After that experience, I felt like I had lost my footing. Every time I started to get back up, something else would knock me down again. I was wiped out, laid out, and humbled.
People I considered as close friends would come up to me as say “Wow! We follow you on Facebook and Instagram and everything just looks awesome for you right now!” Or, “Your kids are so beautiful and it looks like you are always busy with photography. You must be doing so well!” I am a big proponent of being transparent and honest about what is going on in our lives. I feel it is very important to throw back the curtain and show the whole picture, rather than just the best glimpses of your life because no one is perfect and we all deserve to be loved for our true selves, not just the version that we are 10% of the time. What I didn’t realize was that I had inadvertently created this persona online where many people felt like I was really sharing everything in my life when it reality, it wasn’t even close.
I could barely keep it together and had no idea how to communicate what was going on to my friends, let alone in a coherent blog post. I got tired of having people assume everything was good based on the beautifully edited photos and carefully crafted jokes that I posted on Facebook. So, I stopped sharing what was on my heart. Closed up shop emotionally, and gave up writing.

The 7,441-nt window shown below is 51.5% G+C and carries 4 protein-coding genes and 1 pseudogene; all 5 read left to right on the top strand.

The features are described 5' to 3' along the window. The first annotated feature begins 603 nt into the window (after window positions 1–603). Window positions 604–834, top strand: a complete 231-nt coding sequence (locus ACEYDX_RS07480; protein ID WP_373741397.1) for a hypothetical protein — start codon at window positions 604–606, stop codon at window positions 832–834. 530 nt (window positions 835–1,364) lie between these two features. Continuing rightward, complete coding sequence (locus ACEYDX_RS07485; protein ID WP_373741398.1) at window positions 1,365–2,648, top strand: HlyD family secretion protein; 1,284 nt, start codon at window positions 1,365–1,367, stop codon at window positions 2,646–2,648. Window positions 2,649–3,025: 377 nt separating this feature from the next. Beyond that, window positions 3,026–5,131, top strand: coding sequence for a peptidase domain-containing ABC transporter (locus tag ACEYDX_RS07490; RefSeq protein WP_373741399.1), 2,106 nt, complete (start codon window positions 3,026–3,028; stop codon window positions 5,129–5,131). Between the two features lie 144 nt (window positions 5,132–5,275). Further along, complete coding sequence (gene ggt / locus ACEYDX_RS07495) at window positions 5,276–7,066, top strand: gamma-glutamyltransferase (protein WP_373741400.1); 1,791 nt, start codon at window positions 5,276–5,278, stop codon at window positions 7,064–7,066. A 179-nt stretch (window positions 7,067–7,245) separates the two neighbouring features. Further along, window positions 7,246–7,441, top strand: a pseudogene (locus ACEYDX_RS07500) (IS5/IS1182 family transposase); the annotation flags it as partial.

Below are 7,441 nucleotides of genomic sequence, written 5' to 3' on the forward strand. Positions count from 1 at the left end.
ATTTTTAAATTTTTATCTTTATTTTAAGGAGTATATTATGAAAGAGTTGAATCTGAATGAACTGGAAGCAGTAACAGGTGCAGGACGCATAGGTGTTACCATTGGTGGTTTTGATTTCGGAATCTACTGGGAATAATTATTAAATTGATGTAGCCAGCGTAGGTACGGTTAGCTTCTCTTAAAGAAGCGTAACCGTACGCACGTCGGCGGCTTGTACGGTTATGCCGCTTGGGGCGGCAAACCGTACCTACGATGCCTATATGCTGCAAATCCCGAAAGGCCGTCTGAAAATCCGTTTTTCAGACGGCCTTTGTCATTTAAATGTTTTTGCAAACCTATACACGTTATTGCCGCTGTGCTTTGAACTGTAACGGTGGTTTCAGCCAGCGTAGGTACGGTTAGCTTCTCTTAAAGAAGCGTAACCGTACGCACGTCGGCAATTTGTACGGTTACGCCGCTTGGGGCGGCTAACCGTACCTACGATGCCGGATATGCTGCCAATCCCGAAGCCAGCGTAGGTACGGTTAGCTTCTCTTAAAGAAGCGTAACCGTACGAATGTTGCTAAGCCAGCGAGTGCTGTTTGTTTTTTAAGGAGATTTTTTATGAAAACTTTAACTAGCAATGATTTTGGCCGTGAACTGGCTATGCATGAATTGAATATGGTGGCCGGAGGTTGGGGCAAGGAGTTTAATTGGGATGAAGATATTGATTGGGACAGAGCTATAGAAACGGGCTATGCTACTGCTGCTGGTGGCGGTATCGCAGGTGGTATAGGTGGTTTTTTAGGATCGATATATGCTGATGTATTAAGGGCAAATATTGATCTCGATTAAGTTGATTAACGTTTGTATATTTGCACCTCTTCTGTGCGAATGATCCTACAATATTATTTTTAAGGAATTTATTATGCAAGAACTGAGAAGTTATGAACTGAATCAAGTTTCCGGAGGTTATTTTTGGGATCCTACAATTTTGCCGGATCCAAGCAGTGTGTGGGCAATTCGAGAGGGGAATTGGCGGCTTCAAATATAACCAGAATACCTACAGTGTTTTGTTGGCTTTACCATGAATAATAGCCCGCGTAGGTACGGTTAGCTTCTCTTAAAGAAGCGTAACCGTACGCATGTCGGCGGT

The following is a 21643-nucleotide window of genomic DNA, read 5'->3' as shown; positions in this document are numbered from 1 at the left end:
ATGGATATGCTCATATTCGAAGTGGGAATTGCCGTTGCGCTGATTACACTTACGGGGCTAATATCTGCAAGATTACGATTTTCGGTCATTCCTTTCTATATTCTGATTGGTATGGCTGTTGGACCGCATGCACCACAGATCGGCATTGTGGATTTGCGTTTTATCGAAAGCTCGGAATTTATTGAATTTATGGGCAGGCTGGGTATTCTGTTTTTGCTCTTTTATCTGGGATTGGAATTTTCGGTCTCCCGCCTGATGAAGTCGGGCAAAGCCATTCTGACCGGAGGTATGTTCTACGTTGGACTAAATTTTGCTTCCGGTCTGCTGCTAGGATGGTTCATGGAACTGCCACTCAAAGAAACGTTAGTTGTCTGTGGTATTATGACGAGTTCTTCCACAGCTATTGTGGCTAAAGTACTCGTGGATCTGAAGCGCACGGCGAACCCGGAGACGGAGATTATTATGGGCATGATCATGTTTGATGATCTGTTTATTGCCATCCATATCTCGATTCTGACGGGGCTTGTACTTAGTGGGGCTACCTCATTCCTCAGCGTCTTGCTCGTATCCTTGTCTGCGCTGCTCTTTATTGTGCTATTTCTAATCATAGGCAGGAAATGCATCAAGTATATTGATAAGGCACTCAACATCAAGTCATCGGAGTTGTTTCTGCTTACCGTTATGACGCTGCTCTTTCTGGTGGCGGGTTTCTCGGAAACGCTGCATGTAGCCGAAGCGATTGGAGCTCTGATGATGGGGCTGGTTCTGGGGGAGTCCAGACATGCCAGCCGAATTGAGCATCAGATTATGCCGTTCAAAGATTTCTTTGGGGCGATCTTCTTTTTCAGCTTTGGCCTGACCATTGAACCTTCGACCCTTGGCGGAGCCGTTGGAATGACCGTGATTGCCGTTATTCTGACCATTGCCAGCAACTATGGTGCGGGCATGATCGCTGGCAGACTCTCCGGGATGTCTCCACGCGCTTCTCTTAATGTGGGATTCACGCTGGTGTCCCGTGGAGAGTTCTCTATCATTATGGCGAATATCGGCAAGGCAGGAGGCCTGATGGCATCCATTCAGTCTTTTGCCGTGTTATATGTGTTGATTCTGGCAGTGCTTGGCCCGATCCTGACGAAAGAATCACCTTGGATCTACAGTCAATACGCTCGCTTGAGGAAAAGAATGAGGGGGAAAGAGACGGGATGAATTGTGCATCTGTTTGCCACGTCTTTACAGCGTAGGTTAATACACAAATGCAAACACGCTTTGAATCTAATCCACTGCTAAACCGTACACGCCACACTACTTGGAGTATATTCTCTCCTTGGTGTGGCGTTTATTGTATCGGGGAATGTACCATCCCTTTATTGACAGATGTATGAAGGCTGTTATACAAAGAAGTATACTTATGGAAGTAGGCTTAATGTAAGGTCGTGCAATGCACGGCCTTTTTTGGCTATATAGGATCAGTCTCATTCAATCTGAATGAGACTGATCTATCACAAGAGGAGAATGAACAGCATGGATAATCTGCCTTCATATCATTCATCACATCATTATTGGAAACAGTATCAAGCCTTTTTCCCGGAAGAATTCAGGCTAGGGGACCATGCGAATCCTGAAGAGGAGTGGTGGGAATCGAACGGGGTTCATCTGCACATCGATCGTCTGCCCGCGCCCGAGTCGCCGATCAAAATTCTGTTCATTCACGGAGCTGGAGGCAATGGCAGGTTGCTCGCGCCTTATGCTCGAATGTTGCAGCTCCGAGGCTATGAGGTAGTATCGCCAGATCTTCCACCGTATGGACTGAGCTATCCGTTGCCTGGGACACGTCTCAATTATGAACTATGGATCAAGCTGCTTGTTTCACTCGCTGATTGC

It got lonely there for a while. The fall brought a ton of extra work that I didn’t see coming. We so desperately needed the income, and are thankful for that. The issue is that our schedule got so busy from September to November, that I didn’t know how to get through it all, I wasn’t talking to anyone besides my husband and felt like we were in extreme survival mode. In times like these, it is hard to accomplish anything outside of basic needs like showering and eating. Every moment I wasn’t taking care of the girls was dedicated to working. I had spent the last six months on a pretty consistent exercise routine, but that habit evaporated during these season of life. Looking back, the worst part is that I realized I trusted very few people anymore, including myself.